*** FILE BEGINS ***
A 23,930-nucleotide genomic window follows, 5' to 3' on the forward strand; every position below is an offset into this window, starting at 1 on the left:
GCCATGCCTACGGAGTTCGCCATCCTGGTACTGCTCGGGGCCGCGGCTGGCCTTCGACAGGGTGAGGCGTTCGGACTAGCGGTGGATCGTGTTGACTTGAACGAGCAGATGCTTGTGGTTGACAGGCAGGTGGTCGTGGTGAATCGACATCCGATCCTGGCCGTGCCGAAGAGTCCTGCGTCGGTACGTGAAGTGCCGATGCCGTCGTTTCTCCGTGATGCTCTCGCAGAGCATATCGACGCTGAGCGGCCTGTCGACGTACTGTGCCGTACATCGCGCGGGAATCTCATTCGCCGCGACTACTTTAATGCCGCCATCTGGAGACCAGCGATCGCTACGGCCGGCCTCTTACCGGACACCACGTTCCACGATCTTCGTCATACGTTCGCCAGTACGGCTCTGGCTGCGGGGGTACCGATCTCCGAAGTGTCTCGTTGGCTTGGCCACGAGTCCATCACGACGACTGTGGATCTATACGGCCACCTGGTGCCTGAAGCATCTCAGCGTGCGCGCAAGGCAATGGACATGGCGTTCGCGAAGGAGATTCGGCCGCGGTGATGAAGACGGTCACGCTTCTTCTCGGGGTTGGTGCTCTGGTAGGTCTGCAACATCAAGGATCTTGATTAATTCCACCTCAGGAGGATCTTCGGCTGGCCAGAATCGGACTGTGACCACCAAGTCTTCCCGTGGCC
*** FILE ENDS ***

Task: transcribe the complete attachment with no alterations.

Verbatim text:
A 23,930-nucleotide genomic window follows, 5' to 3' on the forward strand; every position below is an offset into this window, starting at 1 on the left:
GCCATGCCTACGGAGTTCGCCATCCTGGTACTGCTCGGGGCCGCGGCTGGCCTTCGACAGGGTGAGGCGTTCGGACTAGCGGTGGATCGTGTTGACTTGAACGAGCAGATGCTTGTGGTTGACAGGCAGGTGGTCGTGGTGAATCGACATCCGATCCTGGCCGTGCCGAAGAGTCCTGCGTCGGTACGTGAAGTGCCGATGCCGTCGTTTCTCCGTGATGCTCTCGCAGAGCATATCGACGCTGAGCGGCCTGTCGACGTACTGTGCCGTACATCGCGCGGGAATCTCATTCGCCGCGACTACTTTAATGCCGCCATCTGGAGACCAGCGATCGCTACGGCCGGCCTCTTACCGGACACCACGTTCCACGATCTTCGTCATACGTTCGCCAGTACGGCTCTGGCTGCGGGGGTACCGATCTCCGAAGTGTCTCGTTGGCTTGGCCACGAGTCCATCACGACGACTGTGGATCTATACGGCCACCTGGTGCCTGAAGCATCTCAGCGTGCGCGCAAGGCAATGGACATGGCGTTCGCGAAGGAGATTCGGCCGCGGTGATGAAGACGGTCACGCTTCTTCTCGGGGTTGGTGCTCTGGTAGGTCTGCAACATCAAGGATCTTGATTAATTCCACCTCAGGAGGATCTTCGGCTGGCCAGAATCGGACTGTGACCACCAAGTCTTCCCGTGGCC